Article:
Moving along…



I took a pic of this week’s banana bread offering,  so here it is.  On the left is the remnants of last week’s.  It only really lasts about four days,  and then starts to get pretty dry.




Right.  I’m outta here. 


Keep those sticks on the ice.


Thanks for lookin’.





  1. I would have brought you some in my luggage if I had known!
    I had to smile the whole epistle.
    For us it's (among others) the German Vanille Zucker (Vanilla Aroma) or the Norwegian Brun Ost (Ski Queen, found that at Albertson's at exorbitant prices.) Last I was in my home country I tried to get Hirschhornsalz (Ammoniombicarbonat) to make P.'s special cookies. But, sorry only available around Christmastime. And yes, we also have a long list of items to bring to Canada every time we travel. Some things never change.

    The pronunciation of Velje was correct. I tried your advise and it really sounded like a "Dane". :))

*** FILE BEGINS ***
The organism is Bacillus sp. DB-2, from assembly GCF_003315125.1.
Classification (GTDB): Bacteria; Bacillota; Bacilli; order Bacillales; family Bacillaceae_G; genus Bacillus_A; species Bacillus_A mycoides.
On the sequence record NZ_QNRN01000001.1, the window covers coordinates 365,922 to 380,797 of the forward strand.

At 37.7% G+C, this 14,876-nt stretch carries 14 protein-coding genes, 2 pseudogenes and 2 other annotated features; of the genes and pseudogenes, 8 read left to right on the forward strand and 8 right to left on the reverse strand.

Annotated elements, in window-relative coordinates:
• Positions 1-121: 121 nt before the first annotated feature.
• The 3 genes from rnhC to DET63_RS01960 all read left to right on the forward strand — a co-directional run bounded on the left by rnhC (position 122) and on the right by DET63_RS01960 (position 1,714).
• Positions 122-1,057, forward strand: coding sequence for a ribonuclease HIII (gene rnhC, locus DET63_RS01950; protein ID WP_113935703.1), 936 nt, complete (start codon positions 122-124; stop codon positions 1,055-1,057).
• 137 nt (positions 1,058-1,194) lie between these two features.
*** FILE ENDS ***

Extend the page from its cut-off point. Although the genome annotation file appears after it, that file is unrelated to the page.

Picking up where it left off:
The "Miracel". I never realized the mis-spelling, but I am legasthenic anyway, the letters switch automatically into the right position while reading. (Laugh)
    Nay, the Germans germanized the word miracle to Mirakel = Wunder. But they should have left the K instead of the C.
    To pronounce a "cle" is difficult for the Germans, "kle" is easy (KELL), like Kelly without the Y. Mirakel
    But here are two simple words "Knut, or Knödel" for English speaking people. The
    The English speaking crowd says "KANUTE" or "KANODLE" with an A like in "come".
    The Germans pronounce the "kn" like a short snort.
    And go to Norwegian! An O pronounces as an U. An U pronounces as a German Ü, a V as a W. Ugh! Languages.

    Why don't you make your own mayonaise?

  2. Life without Miracle Whip would be just about perfect for me! Now, if I couldn't get any Hellmann's Mayonnaise, I'd be more than a little testy. :)